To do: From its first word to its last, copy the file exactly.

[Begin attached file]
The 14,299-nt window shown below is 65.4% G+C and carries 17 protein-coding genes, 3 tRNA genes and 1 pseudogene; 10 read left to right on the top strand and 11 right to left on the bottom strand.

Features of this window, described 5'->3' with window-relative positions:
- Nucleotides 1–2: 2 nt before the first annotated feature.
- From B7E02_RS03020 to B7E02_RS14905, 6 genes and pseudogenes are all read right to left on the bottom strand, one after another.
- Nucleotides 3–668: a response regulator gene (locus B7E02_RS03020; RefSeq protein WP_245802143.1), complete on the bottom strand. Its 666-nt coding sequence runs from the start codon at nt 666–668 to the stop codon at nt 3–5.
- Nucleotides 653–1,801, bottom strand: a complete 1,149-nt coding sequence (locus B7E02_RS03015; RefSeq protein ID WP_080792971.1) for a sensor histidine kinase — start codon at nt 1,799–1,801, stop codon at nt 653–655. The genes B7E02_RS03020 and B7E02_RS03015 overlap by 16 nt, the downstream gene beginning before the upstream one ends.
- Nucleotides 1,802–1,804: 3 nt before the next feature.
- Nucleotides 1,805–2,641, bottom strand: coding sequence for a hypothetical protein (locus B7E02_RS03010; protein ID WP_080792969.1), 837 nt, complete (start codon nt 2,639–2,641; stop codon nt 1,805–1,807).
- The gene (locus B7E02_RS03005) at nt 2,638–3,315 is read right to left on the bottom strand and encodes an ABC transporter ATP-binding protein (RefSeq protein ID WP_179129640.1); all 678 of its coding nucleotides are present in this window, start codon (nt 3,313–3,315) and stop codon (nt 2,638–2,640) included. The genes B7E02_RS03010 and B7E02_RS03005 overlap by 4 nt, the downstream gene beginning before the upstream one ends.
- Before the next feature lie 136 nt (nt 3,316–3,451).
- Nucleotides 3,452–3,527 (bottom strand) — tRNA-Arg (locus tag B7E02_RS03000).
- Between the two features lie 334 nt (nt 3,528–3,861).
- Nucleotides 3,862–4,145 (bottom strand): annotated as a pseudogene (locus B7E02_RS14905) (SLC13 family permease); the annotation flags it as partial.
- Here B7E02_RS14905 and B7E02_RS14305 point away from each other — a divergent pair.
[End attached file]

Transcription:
The 14,299-nt window shown below is 65.4% G+C and carries 17 protein-coding genes, 3 tRNA genes and 1 pseudogene; 10 read left to right on the top strand and 11 right to left on the bottom strand.

Features of this window, described 5'->3' with window-relative positions:
- Nucleotides 1–2: 2 nt before the first annotated feature.
- From B7E02_RS03020 to B7E02_RS14905, 6 genes and pseudogenes are all read right to left on the bottom strand, one after another.
- Nucleotides 3–668: a response regulator gene (locus B7E02_RS03020; RefSeq protein WP_245802143.1), complete on the bottom strand. Its 666-nt coding sequence runs from the start codon at nt 666–668 to the stop codon at nt 3–5.
- Nucleotides 653–1,801, bottom strand: a complete 1,149-nt coding sequence (locus B7E02_RS03015; RefSeq protein ID WP_080792971.1) for a sensor histidine kinase — start codon at nt 1,799–1,801, stop codon at nt 653–655. The genes B7E02_RS03020 and B7E02_RS03015 overlap by 16 nt, the downstream gene beginning before the upstream one ends.
- Nucleotides 1,802–1,804: 3 nt before the next feature.
- Nucleotides 1,805–2,641, bottom strand: coding sequence for a hypothetical protein (locus B7E02_RS03010; protein ID WP_080792969.1), 837 nt, complete (start codon nt 2,639–2,641; stop codon nt 1,805–1,807).
- The gene (locus B7E02_RS03005) at nt 2,638–3,315 is read right to left on the bottom strand and encodes an ABC transporter ATP-binding protein (RefSeq protein ID WP_179129640.1); all 678 of its coding nucleotides are present in this window, start codon (nt 3,313–3,315) and stop codon (nt 2,638–2,640) included. The genes B7E02_RS03010 and B7E02_RS03005 overlap by 4 nt, the downstream gene beginning before the upstream one ends.
- Before the next feature lie 136 nt (nt 3,316–3,451).
- Nucleotides 3,452–3,527 (bottom strand) — tRNA-Arg (locus tag B7E02_RS03000).
- Between the two features lie 334 nt (nt 3,528–3,861).
- Nucleotides 3,862–4,145 (bottom strand): annotated as a pseudogene (locus B7E02_RS14905) (SLC13 family permease); the annotation flags it as partial.
- Here B7E02_RS14905 and B7E02_RS14305 point away from each other — a divergent pair.